Select data sources were excluded for the following reasons: missing survey weights for areal data, missing sex variable, insufficient age granularity (in months) for calculations of length/height-for-age z-scores and weight-for-age z-scores in children ages 0–2 years, incomplete sampling (for example, only children ages 0–3 years measured), or untrustworthy data (as determined by the survey administrator or by inspection). We excluded data for children for whom we could not compute age in both months and weeks. Children with height values ≤0 cm or ≥180 cm, and/or with weight values ≤0 kg or ≥45 kg were also excluded from the study. We also excluded data that were considered outliers according to the 2006 WHO Child Growth Standards recommended range values, which were values <−6 or >6 length/height-for-age z-score for stunting, <−5 or >5 weight-for-length/height z-score for wasting, and <−6 or >5 weight-for-age z-score for underweight3,4. Details on the survey data excluded for each country are provided in Supplementary Table 6. Data availability plots for all the CGF indicators by country, type, and year are included in Supplementary Figs. 216.

Child anthropometry

Using the height, weight, age, and sex data for each individual, height-for-age, weight-for-height, and weight-for-age z-scores were calculated using the age-, sex-, and indicator-specific LMS (lambda-mu-sigma) values from the 2006 WHO Child Growth Standards3,4. The LMS methodology allows for Gaussian z-score calculations and comparisons to be applied to skewed, non-Gaussian distributions22. We classified stunting, wasting, or underweight if the height/length-for-age, weight-for-height/length, or weight-for-age, respectively, was more than two standard deviations (z-scores) below the WHO growth reference population6. These individual-level data observations were then collapsed to cluster-level totals for the number of children sampled and total number of children under five affected by stunting, wasting, or underweight.

Temporal resolution

We estimated the prevalence of stunting, wasting, and underweight annually from 2000 to 2017 using a model that allows us to account for data points measured across survey years. As such, the model would also allow us to predict at monthly or finer temporal resolutions; however, we are limited both computationally and by the temporal resolution of the covariates.

Seasonality adjustment

Owing to the acute nature of wasting and its relative temporal transience, wasting data were pre-processed to account for seasonality within each year of observation. Across LMICs, large proportions of the population live in rural areas and have livelihoods that rely on agriculture and livestock. Seasonality affects the availability of and access to food, sometimes owing to natural disasters or climate events (for example, floods, monsoons, or droughts) that vary by season. Generalized additive models were fit to wasting data across time using the month of interview and a country-level fixed effect as the explanatory variables, and the wasting z-score as the response. A 12-month periodic spline for the interview month was used, as well as a spline that smoothed across the whole duration of the dataset. Once the models were fit, individual weight-for-height/length z-score observations were adjusted so that each measurement was consistent with a day that represented a mean day in the periodic spline. The seasonality adjustment had relatively little effect on the raw data9.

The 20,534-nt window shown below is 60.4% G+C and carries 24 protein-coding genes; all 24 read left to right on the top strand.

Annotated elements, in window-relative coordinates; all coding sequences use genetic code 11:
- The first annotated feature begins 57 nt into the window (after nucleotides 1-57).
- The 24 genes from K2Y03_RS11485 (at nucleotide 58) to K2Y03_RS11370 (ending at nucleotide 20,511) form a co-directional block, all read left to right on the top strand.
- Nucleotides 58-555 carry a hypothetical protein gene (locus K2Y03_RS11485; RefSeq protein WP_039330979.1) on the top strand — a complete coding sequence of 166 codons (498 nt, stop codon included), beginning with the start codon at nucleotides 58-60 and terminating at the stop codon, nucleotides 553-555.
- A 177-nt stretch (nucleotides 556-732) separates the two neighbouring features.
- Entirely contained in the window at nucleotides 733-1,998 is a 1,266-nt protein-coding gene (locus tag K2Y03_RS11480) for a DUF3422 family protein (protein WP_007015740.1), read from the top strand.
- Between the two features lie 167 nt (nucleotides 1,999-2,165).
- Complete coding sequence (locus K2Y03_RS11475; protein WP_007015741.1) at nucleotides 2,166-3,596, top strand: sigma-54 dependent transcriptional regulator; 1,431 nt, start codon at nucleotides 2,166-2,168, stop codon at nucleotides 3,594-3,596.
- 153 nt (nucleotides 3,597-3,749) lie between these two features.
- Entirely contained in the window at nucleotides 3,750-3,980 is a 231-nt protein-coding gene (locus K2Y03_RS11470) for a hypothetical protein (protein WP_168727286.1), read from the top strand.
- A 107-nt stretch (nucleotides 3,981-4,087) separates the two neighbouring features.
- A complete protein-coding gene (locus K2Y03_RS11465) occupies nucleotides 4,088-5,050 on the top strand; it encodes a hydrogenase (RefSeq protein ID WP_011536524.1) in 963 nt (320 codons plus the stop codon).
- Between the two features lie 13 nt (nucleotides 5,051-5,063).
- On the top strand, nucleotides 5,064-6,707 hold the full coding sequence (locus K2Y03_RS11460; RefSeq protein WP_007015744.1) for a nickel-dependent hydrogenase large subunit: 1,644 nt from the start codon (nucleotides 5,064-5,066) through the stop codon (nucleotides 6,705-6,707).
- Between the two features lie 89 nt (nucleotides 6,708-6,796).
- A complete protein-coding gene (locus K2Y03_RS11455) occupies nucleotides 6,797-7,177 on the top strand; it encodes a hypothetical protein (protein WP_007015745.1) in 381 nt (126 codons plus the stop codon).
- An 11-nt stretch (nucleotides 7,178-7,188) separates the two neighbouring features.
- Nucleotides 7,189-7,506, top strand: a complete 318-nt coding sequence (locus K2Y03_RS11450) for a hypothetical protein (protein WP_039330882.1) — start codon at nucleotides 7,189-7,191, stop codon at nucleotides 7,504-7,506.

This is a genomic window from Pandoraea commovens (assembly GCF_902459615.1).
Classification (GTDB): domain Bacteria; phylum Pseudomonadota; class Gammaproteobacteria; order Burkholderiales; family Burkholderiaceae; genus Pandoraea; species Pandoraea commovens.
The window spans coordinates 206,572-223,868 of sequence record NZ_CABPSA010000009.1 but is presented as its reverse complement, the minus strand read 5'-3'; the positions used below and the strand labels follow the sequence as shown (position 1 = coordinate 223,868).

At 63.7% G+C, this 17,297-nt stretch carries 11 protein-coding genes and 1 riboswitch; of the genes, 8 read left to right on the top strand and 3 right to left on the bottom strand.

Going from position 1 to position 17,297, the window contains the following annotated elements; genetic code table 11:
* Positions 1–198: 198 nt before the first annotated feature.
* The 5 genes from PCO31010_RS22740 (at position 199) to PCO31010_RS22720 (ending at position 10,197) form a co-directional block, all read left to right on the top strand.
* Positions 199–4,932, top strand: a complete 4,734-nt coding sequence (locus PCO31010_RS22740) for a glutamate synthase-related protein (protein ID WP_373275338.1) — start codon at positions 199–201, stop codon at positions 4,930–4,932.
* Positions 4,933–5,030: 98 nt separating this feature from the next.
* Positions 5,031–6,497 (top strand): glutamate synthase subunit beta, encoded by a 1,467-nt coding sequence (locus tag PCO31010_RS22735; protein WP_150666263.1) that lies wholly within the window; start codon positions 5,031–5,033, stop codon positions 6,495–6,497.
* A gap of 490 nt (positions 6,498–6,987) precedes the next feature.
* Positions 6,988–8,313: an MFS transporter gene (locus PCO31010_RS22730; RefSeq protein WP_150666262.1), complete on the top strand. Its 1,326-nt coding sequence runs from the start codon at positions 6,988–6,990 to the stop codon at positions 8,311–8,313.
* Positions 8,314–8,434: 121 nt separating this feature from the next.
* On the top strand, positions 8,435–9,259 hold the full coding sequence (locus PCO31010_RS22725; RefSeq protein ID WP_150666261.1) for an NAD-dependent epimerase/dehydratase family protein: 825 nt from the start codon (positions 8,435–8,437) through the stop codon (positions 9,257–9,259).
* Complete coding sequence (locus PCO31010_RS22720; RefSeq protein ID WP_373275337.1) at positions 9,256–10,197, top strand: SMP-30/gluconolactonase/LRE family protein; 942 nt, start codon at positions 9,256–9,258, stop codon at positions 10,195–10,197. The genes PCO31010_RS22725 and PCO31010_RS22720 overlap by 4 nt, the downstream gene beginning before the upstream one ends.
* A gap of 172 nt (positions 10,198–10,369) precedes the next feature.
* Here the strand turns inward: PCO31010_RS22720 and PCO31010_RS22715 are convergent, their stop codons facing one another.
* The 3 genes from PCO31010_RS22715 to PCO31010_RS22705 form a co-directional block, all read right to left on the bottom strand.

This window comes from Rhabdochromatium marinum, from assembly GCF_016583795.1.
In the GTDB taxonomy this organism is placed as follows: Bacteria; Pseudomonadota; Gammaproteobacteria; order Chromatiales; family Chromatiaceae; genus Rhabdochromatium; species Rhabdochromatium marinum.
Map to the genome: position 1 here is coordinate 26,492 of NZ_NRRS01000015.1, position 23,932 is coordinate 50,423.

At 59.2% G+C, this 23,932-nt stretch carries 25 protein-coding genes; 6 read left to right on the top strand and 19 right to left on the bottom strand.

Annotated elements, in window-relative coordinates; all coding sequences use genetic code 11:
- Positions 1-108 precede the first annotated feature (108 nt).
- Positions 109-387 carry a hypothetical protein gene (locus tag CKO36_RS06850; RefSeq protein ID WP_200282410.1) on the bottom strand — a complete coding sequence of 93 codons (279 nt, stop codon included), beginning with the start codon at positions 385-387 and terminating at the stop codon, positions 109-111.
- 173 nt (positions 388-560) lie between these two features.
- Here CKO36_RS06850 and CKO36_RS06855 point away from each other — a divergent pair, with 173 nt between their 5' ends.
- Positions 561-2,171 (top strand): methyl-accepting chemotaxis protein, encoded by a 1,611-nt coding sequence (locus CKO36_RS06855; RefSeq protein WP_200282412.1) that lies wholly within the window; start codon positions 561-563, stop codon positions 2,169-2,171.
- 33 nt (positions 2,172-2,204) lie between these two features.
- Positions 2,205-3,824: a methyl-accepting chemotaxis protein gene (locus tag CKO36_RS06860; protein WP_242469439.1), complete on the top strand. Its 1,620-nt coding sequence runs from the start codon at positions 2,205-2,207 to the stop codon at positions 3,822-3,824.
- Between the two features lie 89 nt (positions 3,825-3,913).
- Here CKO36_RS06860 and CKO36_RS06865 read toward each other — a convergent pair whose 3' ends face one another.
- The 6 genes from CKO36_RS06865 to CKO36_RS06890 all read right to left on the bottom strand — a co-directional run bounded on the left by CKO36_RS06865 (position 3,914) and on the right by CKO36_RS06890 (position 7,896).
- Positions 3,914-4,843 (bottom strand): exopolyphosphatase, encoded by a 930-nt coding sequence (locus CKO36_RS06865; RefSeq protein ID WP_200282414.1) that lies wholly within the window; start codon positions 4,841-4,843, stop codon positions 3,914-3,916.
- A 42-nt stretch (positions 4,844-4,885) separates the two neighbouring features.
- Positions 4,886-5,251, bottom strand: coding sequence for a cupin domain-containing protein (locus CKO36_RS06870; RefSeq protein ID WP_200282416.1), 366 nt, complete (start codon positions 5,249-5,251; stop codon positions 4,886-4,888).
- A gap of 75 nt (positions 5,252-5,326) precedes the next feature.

Spatial covariates

To leverage strength from locations with observations to the entire spatiotemporal domain, we compiled several 5 × 5-km raster layers of possible socioeconomic and environmental correlates of CGF in the 105 LMICs (Supplementary Table 7, Supplementary Fig. 17). Covariates were selected based on their potential to be predictive for the set of CGF indicators, after reviewing literature on evidence and plausible hypotheses as to their influence. Acquisition of temporally dynamic datasets, where possible, was prioritized to best match our observations and thus predict the changing dynamics of the CGF indicators. Of the twelve covariates included, eight were temporally dynamic and were reformatted as a synoptic mean over each estimation period or as a mid-period year estimate: these covariates included average daily mean rainfall (precipitation), average daily mean temperature, enhanced vegetation index, fertility, malaria incidence, educational attainment in women of reproductive age (15–49 years old), population, and urbanicity. The remaining four covariate layers were static throughout the study period and were applied uniformly across all modelling years; growing season length, irrigation, nutritional yield for vitamin A, and travel time to nearest settlement of >50,000 inhabitants.

To select covariates and capture possible nonlinear effects and complex interactions between them, an ensemble covariate modelling method was implemented23. For each region, three sub-models were fit to our dataset using all of our covariate data as explanatory predictors; these sub-models were: generalized additive models, boosted regression trees, and lasso regression. Each sub-model was fit using fivefold cross-validation to avoid overfitting, and the out-of-sample predictions from across the five holdouts were compiled into a single comprehensive set of predictions from that model. In addition, the same sub-models were run using 100% of the data, and a full set of in-sample predictions were created. The three sets of out-of-sample sub-model predictions were fed into the full geostatistical model14 as the explanatory covariates when performing the model fit. The in-sample predictions from the sub-models were used as the covariates when generating predictions using the fitted full geostatistical model. A recent study demonstrated that this ensemble approach can improve predictive validity by up to 25% over an individual model23.

Geostatistical model analysis